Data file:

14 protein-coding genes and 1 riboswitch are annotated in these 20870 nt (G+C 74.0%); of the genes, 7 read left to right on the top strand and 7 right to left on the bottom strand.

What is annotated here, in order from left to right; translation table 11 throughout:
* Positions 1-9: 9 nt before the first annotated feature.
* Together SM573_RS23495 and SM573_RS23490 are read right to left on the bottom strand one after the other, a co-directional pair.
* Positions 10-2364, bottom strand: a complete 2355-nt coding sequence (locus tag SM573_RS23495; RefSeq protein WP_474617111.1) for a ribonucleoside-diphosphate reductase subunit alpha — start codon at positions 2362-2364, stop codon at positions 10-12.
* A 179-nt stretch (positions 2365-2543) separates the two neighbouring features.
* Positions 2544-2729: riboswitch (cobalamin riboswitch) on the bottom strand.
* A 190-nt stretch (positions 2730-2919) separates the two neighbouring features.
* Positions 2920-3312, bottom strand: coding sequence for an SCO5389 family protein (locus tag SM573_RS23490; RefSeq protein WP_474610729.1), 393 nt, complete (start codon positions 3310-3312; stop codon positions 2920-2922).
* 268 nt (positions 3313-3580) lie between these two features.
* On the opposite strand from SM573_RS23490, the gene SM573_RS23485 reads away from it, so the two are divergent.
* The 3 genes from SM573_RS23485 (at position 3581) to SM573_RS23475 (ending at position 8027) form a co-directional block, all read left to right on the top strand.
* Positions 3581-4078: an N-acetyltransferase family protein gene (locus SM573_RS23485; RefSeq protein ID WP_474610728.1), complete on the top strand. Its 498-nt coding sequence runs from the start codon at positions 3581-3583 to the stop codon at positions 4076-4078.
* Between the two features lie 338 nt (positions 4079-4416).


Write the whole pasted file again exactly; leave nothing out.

14 protein-coding genes and 1 riboswitch are annotated in these 20870 nt (G+C 74.0%); of the genes, 7 read left to right on the top strand and 7 right to left on the bottom strand.

What is annotated here, in order from left to right; translation table 11 throughout:
* Positions 1-9: 9 nt before the first annotated feature.
* Together SM573_RS23495 and SM573_RS23490 are read right to left on the bottom strand one after the other, a co-directional pair.
* Positions 10-2364, bottom strand: a complete 2355-nt coding sequence (locus tag SM573_RS23495; RefSeq protein WP_474617111.1) for a ribonucleoside-diphosphate reductase subunit alpha — start codon at positions 2362-2364, stop codon at positions 10-12.
* A 179-nt stretch (positions 2365-2543) separates the two neighbouring features.
* Positions 2544-2729: riboswitch (cobalamin riboswitch) on the bottom strand.
* A 190-nt stretch (positions 2730-2919) separates the two neighbouring features.
* Positions 2920-3312, bottom strand: coding sequence for an SCO5389 family protein (locus tag SM573_RS23490; RefSeq protein WP_474610729.1), 393 nt, complete (start codon positions 3310-3312; stop codon positions 2920-2922).
* 268 nt (positions 3313-3580) lie between these two features.
* On the opposite strand from SM573_RS23490, the gene SM573_RS23485 reads away from it, so the two are divergent.
* The 3 genes from SM573_RS23485 (at position 3581) to SM573_RS23475 (ending at position 8027) form a co-directional block, all read left to right on the top strand.
* Positions 3581-4078: an N-acetyltransferase family protein gene (locus SM573_RS23485; RefSeq protein ID WP_474610728.1), complete on the top strand. Its 498-nt coding sequence runs from the start codon at positions 3581-3583 to the stop codon at positions 4076-4078.
* Between the two features lie 338 nt (positions 4079-4416).